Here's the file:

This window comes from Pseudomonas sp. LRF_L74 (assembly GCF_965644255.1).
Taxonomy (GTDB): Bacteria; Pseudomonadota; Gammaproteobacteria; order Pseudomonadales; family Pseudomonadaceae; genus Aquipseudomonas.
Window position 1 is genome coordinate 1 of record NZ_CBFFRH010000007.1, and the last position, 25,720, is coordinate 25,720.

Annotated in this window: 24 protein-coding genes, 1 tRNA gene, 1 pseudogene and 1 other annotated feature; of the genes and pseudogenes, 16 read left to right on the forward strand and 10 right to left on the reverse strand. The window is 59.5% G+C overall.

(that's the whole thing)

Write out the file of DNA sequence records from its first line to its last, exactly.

This window comes from Pseudomonas sp. LRF_L74 (assembly GCF_965644255.1).
Taxonomy (GTDB): Bacteria; Pseudomonadota; Gammaproteobacteria; order Pseudomonadales; family Pseudomonadaceae; genus Aquipseudomonas.
Window position 1 is genome coordinate 1 of record NZ_CBFFRH010000007.1, and the last position, 25,720, is coordinate 25,720.

Annotated in this window: 24 protein-coding genes, 1 tRNA gene, 1 pseudogene and 1 other annotated feature; of the genes and pseudogenes, 16 read left to right on the forward strand and 10 right to left on the reverse strand. The window is 59.5% G+C overall.